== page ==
Updated Nov. 29, 2016 12:39 p.m. ET
Facebook Inc. on Tuesday launched a new way to play games on the social network and in its messaging app, the latest effort to get people to spend more time in its ecosystem.
Instant Games will start in 30 countries with 17 titles, including arcade classics such as Bandai Namco Entertainment Inc.’s “Pac-Man” and new games such as Activision Blizzard Inc.’s “Shuffle Cats Mini.” The games, available on iOS and Android devices as well as the web, will be free.
Facebook is trying to reignite its presence in gaming while transforming Messenger into a hub for shopping, news and entertainment. Messenger’s evolution resembles that of its parent, which years ago moved beyond its role as a place for friends to share status updates. Messenger, which launched as a separate app in August 2011, has a billion monthly users.
Gaming is an important tool for engaging Facebook’s more than 1.79 billion users and attracting advertisers, Leo Olebe, Facebook’s director of global games partnerships, said in an interview. Videogame industry revenue is expected to rise 8.5% this year to $99.57 billion world-wide, according to research firm Newzoo BV.
In August, Facebook struck a partnership with Unity Technologies Inc. to make it easier for developers to bring games to its website. Earlier this month, it launched Gameroom, a free desktop app for games.
Facebook generates about $45 million in monthly revenue from gaming, down from a peak of $65 million in December 2011, according to investment bank Piper Jaffray Cos.
Still, 15% of the time people spend on Facebook’s website involves games, Mr. Olebe said. Instant Games will try to build on that interest by baking games straight into the news feed and Messenger, so people won’t have to launch separate apps or pages to play.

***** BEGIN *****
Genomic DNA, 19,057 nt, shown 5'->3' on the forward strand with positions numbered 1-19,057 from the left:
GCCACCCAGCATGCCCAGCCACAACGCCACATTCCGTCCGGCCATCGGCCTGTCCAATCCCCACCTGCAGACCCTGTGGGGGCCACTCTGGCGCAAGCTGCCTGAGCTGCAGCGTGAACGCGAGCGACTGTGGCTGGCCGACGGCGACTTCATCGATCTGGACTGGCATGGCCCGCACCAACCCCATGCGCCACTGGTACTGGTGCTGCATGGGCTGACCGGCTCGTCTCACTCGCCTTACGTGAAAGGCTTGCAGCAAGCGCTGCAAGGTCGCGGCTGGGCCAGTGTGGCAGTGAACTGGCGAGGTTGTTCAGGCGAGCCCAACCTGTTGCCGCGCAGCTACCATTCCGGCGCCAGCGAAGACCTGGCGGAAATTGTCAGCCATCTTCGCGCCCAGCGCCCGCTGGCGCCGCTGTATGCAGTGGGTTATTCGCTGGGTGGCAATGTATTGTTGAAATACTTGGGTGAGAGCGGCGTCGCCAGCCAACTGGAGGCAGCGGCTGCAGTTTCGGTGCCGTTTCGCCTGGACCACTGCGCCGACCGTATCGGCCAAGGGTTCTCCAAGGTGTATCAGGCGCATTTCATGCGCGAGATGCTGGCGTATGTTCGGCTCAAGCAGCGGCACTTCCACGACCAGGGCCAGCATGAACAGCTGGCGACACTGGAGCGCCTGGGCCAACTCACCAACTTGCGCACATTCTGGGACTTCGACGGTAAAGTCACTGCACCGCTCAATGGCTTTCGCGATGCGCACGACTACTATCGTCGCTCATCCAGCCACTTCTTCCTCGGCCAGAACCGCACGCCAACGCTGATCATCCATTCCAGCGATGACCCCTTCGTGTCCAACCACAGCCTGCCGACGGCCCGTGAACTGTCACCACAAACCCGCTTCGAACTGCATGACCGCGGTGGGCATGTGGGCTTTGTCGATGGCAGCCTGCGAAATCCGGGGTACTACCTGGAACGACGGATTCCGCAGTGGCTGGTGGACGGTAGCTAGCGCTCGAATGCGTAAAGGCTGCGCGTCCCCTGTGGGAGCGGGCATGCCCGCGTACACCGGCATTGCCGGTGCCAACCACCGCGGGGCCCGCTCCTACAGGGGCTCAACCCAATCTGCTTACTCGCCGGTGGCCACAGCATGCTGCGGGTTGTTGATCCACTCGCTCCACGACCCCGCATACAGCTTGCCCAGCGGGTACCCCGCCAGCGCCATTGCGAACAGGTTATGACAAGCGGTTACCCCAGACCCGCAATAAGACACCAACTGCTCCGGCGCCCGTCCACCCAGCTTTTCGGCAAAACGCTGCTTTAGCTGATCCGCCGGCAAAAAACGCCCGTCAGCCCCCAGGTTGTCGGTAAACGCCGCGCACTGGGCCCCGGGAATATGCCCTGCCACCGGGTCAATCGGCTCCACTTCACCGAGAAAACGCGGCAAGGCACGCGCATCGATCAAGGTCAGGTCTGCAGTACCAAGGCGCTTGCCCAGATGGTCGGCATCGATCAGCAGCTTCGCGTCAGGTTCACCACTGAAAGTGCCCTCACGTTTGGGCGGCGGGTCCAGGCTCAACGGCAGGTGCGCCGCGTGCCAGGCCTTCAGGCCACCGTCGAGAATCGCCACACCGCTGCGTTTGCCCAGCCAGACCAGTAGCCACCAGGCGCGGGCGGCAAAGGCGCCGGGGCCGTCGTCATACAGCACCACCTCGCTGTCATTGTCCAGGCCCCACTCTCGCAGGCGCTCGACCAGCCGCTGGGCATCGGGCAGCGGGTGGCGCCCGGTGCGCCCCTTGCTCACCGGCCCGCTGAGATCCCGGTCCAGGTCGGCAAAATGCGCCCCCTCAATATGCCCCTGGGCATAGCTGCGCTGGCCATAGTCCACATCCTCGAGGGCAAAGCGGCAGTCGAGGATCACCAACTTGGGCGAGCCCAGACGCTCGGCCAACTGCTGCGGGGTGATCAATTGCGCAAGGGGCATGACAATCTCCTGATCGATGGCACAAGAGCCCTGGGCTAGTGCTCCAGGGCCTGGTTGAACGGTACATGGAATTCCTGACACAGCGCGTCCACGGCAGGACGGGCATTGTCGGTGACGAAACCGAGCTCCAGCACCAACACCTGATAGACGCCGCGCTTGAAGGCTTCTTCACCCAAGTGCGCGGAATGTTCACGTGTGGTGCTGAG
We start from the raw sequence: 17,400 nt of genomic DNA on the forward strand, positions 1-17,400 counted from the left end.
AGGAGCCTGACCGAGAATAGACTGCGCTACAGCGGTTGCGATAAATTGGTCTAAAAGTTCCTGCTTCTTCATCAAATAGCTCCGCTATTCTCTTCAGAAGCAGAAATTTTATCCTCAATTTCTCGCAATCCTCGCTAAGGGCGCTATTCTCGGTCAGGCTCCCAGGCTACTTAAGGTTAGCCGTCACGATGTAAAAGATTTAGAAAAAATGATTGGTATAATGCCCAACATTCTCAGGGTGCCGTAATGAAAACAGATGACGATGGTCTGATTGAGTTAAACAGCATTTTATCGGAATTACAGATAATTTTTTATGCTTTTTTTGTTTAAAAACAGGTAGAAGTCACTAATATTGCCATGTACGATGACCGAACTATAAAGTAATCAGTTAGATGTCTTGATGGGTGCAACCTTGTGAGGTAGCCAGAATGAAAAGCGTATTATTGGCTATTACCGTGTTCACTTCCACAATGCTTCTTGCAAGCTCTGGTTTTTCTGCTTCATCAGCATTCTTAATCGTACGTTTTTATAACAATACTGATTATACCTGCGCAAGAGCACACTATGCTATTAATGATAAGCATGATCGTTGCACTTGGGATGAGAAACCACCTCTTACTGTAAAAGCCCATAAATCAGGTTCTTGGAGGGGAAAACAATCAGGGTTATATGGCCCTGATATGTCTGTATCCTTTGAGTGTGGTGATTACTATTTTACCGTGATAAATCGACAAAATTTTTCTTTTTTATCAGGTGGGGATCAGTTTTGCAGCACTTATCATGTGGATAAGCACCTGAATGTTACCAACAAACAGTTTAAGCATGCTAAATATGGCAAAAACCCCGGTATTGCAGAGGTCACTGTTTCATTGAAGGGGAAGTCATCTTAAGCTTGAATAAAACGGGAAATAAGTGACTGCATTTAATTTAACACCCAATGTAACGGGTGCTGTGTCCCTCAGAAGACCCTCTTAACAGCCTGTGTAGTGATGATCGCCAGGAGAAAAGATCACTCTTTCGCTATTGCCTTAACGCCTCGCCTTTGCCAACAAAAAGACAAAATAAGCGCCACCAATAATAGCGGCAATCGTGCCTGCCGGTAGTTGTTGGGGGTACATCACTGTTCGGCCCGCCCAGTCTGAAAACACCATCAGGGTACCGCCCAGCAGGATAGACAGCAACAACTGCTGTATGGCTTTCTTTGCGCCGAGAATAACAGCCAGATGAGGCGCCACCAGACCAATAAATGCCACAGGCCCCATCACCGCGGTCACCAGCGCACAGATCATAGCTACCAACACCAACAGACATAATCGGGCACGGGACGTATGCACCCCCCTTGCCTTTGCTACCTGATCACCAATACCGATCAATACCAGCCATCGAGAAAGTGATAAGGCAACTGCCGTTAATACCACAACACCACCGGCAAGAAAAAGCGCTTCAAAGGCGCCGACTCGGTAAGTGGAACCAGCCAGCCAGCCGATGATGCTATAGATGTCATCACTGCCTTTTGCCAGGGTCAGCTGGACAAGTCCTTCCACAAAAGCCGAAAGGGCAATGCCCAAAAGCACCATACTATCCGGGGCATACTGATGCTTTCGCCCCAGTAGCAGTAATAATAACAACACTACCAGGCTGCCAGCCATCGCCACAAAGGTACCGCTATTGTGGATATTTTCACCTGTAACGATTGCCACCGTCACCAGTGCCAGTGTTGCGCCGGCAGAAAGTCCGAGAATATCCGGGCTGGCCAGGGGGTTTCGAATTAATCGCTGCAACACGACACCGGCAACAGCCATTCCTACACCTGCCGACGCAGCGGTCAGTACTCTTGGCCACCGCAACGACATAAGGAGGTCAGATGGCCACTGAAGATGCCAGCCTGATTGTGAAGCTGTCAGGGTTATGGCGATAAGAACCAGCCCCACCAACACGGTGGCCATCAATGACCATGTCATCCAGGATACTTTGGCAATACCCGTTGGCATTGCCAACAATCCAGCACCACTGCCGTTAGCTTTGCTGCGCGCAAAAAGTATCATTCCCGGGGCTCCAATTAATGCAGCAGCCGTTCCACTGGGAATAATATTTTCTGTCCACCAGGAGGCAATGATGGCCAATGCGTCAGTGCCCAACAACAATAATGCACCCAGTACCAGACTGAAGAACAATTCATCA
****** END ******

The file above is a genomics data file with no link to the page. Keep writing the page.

Facebook is experimenting with other ways to entice users to stick around, adding the ability to hail rides, stream live video and read whole articles. In April, Facebook said it would let third-party developers build so-called chatbots in Messenger to field customer-service questions and help people order goods.
One challenge for Instant Games is monetization. There will be no ads to watch or virtual goods to buy, at least for now, meaning developers will have no options for generating revenue.
“Monetization will come at some point,” Mr. Olebe said, declining to be more specific. He said companies using Instant Games will benefit from the exposure that comes with being a part of Facebook’s news feed.
Zynga Inc. is bringing a new version of its popular “Words With Friends” to Instant Games. It launched a different version last month on Apple Inc.’s iMessage app, which lets developers charge for downloading games playable there and allows in-app purchases.
“While it’s not a major audience or revenue driver for the Words franchise, the experience has created more ways to engage existing consumers and bring new players to our network,” Zynga Chief Executive Frank Gibeau, said in a letter to shareholders earlier this month.
—Deepa Seetharaman contributed to this article
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Tags: Activision Blizzard, Facebook, Gameroom, Games in News Feed, generating revenue, Instant Games, messaging app, Messenger, Monetization, Pac-Man, Shuffle Cats Mini, Social Network, Unity Technologies, Zynga